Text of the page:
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beginner’s mind

Beginner's Mind_RohrThis is probably a repost.

I need it reposted on my brain – daily.

If I did have a list of resolutions for 2014, this summarizes one of them nicely.
(Just what does it say about you when it takes a paragraph to summarize a new year’s resolution?)

Another Rohrism…

Holding what I know together with what I don’t know, and doing so with humility and patience.

There. Got it down to a sentence.

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Posted by on December 29, 2013 in Quotations

 

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road narrows

Perhaps the most powerful addiction of all: addiction to our own mental grids.

Oh, this is good grist for our mental mill. So what do you think?

From Rohr…

Contemplation is meeting as much reality as we can handle in its most simple and yes andimmediate form, without filters, judgments, and commentaries. Now you see why it is so rare and, in fact, “the narrow road that few walk on” (Matthew 7:14). The only way you can contemplate is by recognizing and relativizing your own compulsive mental grids—your practiced ways of judging, critiquing, blocking, and computing everything.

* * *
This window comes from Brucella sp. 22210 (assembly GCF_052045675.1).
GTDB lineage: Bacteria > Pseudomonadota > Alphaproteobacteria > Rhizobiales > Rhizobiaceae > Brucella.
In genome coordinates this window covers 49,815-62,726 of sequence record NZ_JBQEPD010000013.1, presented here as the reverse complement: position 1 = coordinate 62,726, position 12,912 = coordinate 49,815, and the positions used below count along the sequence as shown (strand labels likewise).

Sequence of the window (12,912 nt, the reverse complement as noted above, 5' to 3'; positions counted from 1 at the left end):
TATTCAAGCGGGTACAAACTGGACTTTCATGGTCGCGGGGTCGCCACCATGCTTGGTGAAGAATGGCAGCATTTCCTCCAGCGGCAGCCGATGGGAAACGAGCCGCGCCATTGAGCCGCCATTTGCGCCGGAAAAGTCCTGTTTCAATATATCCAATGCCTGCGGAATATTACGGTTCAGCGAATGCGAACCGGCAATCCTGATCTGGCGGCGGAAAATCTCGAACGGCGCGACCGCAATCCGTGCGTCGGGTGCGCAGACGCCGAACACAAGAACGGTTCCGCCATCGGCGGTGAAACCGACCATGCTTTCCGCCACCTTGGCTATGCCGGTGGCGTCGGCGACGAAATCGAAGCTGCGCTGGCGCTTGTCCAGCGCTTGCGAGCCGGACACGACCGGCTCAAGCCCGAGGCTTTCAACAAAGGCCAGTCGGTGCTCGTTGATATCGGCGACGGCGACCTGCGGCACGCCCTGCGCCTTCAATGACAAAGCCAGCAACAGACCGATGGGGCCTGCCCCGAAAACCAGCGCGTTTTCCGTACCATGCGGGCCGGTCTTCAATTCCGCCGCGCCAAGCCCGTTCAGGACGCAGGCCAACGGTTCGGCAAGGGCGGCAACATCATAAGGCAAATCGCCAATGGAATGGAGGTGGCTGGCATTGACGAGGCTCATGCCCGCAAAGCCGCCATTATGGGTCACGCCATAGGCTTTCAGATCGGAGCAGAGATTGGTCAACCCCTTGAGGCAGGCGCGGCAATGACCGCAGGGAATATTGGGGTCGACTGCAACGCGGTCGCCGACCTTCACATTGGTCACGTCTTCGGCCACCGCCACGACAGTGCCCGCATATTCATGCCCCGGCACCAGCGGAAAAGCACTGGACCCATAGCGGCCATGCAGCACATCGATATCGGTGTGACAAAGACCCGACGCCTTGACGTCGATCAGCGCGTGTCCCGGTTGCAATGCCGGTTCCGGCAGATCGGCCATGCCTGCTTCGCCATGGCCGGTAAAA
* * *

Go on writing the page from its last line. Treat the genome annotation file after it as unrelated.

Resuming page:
This is what we are trying to do by practicing contemplative prayer, and people addicted to their own mind will find contemplation most difficult, if not impossible. Much that is called thinking is simply the ego’s stating of what it prefers and likes—and resistances to what it does not like. Narcissistic reactions to the moment are not worthy of being called thinking. Yet that is much of our public and private discourse.

When your mental judgmental grid and all its commentaries are placed aside, God finally has a chance to get through to you, because your pettiness is at last out of the way. Then Truth stands revealed! You will begin to recognize that we all carry the Divine Indwelling within us and we all carry it equally. That will change your theology, your politics, and your entire worldview. In fact, it is the very birth of the soul.

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Posted by on December 18, 2013 in Quotations